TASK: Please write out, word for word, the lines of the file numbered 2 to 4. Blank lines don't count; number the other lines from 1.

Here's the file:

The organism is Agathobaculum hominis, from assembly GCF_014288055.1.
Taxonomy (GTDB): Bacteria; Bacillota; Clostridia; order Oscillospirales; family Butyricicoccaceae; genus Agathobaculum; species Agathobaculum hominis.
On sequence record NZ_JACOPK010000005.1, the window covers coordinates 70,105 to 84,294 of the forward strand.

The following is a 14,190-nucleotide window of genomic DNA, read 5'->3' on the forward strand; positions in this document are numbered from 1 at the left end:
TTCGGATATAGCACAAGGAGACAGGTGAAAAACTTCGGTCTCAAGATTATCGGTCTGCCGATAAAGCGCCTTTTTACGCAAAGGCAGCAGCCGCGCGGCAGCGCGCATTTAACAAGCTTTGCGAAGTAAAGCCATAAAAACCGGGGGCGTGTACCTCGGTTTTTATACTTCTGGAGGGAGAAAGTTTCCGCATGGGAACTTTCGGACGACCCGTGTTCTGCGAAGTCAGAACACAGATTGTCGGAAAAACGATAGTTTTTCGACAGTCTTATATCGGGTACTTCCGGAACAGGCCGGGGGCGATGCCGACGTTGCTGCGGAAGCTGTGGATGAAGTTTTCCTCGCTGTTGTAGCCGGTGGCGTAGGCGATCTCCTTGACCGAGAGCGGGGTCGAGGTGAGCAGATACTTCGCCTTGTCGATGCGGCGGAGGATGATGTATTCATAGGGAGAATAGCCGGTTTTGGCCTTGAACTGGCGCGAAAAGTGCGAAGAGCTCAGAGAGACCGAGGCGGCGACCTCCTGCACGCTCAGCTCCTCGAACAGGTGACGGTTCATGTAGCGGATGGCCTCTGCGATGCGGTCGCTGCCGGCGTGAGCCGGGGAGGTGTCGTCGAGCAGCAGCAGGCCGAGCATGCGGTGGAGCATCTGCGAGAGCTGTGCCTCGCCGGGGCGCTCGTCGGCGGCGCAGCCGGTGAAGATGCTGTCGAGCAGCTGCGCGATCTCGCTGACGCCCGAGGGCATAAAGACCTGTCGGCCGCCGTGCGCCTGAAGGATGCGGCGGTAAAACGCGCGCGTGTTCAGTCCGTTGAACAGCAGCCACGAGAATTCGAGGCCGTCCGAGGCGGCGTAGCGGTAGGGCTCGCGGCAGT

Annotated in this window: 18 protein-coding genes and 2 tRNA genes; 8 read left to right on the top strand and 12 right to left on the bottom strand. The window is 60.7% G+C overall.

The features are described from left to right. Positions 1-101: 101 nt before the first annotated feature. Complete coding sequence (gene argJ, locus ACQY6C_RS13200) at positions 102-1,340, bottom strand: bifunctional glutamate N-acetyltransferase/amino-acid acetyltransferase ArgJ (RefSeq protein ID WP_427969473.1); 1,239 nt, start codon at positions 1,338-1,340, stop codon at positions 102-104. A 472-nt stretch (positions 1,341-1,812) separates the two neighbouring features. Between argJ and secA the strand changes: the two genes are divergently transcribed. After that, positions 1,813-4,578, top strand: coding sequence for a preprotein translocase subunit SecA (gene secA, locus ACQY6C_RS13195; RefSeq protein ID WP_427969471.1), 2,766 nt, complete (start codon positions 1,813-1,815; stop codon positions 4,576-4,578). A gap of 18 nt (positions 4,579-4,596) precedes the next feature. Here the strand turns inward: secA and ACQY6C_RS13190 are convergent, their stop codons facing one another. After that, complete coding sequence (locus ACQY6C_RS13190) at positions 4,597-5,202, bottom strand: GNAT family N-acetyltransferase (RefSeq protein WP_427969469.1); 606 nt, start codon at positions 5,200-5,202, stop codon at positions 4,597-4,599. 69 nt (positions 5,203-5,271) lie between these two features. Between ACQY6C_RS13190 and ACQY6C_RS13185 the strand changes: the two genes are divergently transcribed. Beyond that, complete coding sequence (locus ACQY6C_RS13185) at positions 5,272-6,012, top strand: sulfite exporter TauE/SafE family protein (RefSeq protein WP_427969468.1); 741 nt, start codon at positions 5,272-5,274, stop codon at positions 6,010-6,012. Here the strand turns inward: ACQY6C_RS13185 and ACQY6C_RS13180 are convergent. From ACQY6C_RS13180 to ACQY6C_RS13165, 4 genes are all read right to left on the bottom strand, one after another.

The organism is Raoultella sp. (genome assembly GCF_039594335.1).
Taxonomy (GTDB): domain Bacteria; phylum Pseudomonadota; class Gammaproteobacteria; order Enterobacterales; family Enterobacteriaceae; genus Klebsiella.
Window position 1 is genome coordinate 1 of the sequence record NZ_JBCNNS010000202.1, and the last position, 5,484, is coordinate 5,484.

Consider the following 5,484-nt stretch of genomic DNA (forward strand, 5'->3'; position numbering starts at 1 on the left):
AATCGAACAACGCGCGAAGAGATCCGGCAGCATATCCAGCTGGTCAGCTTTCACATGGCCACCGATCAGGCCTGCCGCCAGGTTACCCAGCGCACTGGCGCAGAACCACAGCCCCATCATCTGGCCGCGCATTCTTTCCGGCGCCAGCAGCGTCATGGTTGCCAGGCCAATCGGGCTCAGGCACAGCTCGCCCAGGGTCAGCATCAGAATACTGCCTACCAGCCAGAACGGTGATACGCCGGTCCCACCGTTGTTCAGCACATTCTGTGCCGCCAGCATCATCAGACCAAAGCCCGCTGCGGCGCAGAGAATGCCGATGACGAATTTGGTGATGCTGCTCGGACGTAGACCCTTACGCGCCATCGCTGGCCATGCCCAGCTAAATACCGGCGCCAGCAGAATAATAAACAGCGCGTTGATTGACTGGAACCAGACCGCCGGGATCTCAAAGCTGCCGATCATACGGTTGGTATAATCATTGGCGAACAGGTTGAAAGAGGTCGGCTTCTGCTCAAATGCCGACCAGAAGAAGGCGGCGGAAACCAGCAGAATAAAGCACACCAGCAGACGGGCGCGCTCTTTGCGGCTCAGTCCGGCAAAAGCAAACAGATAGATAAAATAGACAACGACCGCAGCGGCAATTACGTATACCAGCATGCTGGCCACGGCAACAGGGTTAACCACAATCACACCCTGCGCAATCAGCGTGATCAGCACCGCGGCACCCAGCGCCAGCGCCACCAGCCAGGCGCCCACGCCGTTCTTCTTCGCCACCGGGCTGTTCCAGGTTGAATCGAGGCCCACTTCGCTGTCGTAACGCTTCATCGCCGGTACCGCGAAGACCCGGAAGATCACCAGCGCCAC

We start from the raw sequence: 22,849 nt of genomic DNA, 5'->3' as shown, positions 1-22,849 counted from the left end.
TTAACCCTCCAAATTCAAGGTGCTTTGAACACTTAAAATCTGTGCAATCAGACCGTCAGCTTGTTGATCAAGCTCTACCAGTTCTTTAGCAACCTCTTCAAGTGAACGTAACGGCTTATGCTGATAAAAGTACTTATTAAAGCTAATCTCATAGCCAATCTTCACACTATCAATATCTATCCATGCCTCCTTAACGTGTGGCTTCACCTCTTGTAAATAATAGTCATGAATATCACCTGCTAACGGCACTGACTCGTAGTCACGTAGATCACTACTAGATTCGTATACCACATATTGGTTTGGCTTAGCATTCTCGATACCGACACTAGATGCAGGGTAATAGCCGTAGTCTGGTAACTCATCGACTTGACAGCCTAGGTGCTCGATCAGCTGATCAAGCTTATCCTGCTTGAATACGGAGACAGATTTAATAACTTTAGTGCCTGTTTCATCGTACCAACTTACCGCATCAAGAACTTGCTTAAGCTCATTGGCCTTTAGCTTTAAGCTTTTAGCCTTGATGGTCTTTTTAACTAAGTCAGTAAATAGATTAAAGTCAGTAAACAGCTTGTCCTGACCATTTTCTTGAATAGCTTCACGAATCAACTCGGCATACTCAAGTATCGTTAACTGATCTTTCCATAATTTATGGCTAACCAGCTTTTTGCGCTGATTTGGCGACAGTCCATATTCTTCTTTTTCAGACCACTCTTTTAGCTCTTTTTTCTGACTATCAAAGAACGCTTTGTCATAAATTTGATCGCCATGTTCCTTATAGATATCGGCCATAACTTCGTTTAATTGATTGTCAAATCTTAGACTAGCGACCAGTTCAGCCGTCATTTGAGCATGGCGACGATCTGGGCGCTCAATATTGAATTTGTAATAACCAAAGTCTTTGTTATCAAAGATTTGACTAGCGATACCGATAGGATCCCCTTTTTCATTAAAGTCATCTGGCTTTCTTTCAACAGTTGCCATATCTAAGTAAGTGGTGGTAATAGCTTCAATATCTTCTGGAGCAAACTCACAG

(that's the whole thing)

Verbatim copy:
Taxonomy (GTDB): Bacteria; Bacillota; Clostridia; order Oscillospirales; family Butyricicoccaceae; genus Agathobaculum; species Agathobaculum hominis.
On sequence record NZ_JACOPK010000005.1, the window covers coordinates 70,105 to 84,294 of the forward strand.

The following is a 14,190-nucleotide window of genomic DNA, read 5'->3' on the forward strand; positions in this document are numbered from 1 at the left end: